Movies for Gamers Who Like Movies: Mazes & Monsters

Title Rona Jaffe’s “Mazes and Monsters”
Directed by: Steven Hilliard Stern
Genre: Drama?

Controversy is the spice of TV movies.  And as everyone knows: “The spice extends life, the spice expands consciousness, the spice is vital to space travel.”  One need look no further than Apollo 13 to see that this 1982 TV movie made it possible for Tom Hanks to travel into space.

I distinctly remember this movie from when it came out because it meshed so nicely with the anti D&D right-wing fundamentalism movement of the time.  This is a review of the movie, not of the era – but it is worth mentioning that the film itself does not blame gaming for what happens to Robbie, the protagonist.


Robbie is transferring to a new college after an incident at his previous college led to academic issues.  It seems that Robbie had some problems with time management at the old school.  Sadly, by the time the film is over Robbie will have issues with reality management.

Meanwhile, a group of gamers are trying to organize a new campaign for the upcoming semester.  They are a motley group led by boy-genius Jay Jay Brockway, who has a talking parrot.  The hot female gamer (a standard in any gaming group) is Kate Finch.  The stud who always gets the girl (another standard member of your basic archetypal game group) is Daniel.  What this group desperately needs is the “gets way too into the game and talks about himself in character” member of the group.

Robbie meets Jay Jay. Jay Jay is not a jet-plane. Nor is he a pilot, despite his WWI flight-gear.

Quicker than you can say “Wizard of Light,” Robbie is in the game.  All’s fine for a while.  Robbie seems to be hitting the books, exercising, eating and having a good time.  Nothing wrong with that.

But then Jay Jay starts feeling out of place and decides to kill himself.  (This is handled in such a light-hearted way you can’t help but wince if you know the “true” story behind this tale.)  Jay Jay’s solution is to go out to the old caverns to do it.  But when he goes there he realizes that the place is such fun that instead of suicide, he could setup a live-action RPG session.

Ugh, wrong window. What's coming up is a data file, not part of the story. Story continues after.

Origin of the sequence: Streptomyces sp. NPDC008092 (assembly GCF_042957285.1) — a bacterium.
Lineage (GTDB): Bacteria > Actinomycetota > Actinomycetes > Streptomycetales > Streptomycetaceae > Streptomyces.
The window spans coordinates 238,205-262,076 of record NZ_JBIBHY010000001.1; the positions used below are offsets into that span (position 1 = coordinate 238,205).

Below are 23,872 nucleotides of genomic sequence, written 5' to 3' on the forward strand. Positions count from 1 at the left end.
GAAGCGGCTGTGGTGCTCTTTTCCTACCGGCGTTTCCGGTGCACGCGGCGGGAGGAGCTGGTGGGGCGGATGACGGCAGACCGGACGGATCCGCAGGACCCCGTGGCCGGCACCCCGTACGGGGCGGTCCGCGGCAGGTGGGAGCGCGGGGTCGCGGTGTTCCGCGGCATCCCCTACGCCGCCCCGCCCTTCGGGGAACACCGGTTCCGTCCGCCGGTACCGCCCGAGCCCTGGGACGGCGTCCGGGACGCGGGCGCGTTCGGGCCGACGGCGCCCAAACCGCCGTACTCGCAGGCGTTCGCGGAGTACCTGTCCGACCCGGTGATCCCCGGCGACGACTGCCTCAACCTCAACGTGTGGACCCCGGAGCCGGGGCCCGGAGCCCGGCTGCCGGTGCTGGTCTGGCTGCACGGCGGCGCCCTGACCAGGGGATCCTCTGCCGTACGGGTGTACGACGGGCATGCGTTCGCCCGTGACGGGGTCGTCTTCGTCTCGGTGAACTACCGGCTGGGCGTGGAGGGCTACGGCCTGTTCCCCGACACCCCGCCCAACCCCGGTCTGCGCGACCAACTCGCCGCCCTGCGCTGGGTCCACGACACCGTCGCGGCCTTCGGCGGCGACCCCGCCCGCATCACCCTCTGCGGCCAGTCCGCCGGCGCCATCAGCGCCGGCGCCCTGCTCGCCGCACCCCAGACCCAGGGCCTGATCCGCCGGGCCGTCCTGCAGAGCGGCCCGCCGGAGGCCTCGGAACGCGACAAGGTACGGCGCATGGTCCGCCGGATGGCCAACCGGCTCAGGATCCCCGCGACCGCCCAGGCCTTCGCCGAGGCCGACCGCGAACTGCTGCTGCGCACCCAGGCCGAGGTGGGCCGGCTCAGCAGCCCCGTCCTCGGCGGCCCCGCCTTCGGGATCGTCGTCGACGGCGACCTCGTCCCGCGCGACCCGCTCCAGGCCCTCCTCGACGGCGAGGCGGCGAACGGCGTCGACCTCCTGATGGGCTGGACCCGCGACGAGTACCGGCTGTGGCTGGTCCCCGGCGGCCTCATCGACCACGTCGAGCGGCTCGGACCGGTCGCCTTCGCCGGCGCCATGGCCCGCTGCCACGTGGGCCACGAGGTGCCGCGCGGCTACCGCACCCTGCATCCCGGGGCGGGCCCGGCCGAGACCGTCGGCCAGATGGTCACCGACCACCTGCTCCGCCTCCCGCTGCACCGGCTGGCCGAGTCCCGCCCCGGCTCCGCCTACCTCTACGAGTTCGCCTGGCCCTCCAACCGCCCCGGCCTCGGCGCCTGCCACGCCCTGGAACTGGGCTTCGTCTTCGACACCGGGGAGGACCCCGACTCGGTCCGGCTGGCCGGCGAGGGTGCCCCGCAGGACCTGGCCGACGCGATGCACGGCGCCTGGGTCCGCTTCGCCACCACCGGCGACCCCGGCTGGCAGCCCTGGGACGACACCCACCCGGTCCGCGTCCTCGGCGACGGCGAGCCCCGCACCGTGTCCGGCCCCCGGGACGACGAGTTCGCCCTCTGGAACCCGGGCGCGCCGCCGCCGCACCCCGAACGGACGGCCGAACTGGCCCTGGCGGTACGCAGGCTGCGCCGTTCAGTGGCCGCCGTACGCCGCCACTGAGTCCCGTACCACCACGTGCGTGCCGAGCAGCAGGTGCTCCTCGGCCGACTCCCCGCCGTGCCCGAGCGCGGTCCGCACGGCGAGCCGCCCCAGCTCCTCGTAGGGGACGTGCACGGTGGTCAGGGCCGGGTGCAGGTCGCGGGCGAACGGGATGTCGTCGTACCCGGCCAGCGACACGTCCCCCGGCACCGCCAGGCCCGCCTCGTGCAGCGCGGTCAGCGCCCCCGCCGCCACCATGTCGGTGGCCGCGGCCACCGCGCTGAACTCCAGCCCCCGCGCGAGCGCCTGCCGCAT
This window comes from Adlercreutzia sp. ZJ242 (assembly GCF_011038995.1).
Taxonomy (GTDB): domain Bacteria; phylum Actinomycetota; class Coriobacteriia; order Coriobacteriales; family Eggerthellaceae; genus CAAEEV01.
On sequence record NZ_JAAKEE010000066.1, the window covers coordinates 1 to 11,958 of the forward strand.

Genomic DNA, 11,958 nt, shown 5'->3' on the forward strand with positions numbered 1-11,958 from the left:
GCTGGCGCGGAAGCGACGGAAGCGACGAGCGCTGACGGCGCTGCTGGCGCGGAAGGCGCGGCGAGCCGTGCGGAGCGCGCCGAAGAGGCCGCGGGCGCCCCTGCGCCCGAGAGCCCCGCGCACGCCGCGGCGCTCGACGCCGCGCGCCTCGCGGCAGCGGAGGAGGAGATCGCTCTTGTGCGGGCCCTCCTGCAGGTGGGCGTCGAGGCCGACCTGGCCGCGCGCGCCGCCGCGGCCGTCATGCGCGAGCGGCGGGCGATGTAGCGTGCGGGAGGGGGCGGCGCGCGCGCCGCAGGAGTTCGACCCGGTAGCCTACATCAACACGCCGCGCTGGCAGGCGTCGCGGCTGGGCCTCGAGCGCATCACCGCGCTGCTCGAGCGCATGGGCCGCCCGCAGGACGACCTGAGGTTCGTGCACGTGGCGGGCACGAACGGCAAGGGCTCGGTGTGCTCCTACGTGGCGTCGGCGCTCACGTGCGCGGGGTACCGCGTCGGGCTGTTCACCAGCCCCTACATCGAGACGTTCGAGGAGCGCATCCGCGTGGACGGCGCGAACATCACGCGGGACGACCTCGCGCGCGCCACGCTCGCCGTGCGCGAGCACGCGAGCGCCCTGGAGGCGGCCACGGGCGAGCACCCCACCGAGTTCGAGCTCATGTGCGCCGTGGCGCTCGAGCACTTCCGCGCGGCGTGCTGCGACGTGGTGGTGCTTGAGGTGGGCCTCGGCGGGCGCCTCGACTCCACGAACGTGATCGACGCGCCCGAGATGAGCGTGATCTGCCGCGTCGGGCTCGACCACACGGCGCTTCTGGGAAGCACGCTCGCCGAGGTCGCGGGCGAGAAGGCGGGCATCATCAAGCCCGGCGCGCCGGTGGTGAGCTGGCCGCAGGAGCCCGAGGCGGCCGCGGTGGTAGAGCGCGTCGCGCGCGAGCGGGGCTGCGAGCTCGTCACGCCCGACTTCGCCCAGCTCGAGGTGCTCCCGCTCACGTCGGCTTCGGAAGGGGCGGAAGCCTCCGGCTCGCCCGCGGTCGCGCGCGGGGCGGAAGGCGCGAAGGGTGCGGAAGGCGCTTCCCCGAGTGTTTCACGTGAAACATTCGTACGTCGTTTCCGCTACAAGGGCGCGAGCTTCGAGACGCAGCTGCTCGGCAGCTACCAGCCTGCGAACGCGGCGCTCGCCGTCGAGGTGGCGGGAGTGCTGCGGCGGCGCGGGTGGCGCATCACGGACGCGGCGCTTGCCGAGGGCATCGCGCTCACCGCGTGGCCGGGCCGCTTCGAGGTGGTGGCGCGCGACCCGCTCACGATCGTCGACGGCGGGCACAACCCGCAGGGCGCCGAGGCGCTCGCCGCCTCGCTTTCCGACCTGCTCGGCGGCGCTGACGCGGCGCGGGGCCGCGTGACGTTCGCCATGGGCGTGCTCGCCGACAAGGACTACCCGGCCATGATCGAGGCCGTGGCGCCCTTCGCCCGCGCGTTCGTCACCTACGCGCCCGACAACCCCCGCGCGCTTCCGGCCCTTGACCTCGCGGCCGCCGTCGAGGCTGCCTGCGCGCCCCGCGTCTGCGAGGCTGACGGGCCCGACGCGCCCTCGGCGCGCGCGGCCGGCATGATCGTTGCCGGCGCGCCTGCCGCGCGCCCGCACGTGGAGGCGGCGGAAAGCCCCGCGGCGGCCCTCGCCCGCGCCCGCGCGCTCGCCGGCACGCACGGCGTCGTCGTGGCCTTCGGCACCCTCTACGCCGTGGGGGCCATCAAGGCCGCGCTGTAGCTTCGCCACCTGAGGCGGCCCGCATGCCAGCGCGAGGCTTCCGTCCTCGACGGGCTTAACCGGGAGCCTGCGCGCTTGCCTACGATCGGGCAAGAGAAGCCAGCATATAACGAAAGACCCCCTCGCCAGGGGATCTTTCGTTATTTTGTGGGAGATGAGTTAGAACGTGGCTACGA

These are the miniatures used in "M&M." What scale is that - 1977 Star Wars action figure size?

(They don’t dwell on it in the movie very much, but this is essentially a power-play by Jay Jay to force his way into the GM seat.  So instead of playing by 1000 candles in Daniel’s room, they end up LARPing by flashlight by trespassing in a cave.)

How can they even read their stats when the lights are this dim? (I had to seriously crank up the contrast here.)

The cave is all fun until Robbie starts to lose it and thinks that a real monster is after him.  (Probably not work that Mr. Hanks still includes in his reel.)

"By order of the town council" - Seriously? The town council sealed the caverns? Is that really in their power?

Oh, and Robbie and Kate have been having a great relationship (including nookie) when suddenly Robbie becomes celibate.  (Because his Cleric is celibate.)  Considering that Kate is a totally hot gamer, this can’t be a sign of strong mental stability…

Darkness is cheaper to film, apparently. There are convenience store security videos with better camera work.

It is only a short time before Robbie disappears.  The authorities think he’s been murdered by his gaming friends, or that he’s become lost in the dangerous cavern.  It is up to the rest of the game group to figure out the mystery and save Robbie.

The Scooby gang discusses the case of the missing Robbie.

Robbie left a clue – a hand-made map of a maze with the words “The Great Hall, The Two Towers.”  Somehow the intrepid gamers realize the meaning of this coded message and race off to save Robbie from a fate exactly equal to death.

If I bought a module with this map - I'd be totally pissed off.

In the end, Robbie lives – but will his life ever be the same as it was?

The MST3K Factor:

Did you ever play with the “Caption This” software that they used to use over at the Sci-Fi channel’s website?  This film would produce wonderful results there.  It might be good fodder for a night’s friendly banter, but I’d recommend utilizing it as part of a double-feature, and have this one go first.  I prefer my MST3K films to be less sappy than this.

The Action Factor:

No.  There isn’t any.  You’d be MUCH better off with the Dungeons & Dragons Cartoons than this film if you crave action.

Casting Couch:

Director: Steven Hilliard Stern – went on to direct such TV classics as “The Park is Mine” and “City Dump: The story of the 1951 CCNY basketball scandal.”

Robbie: Tom Hanks – continued to make movies for nearly 10 years after this, including such hits as Turner & Hooch andJoe Versus the Volcano.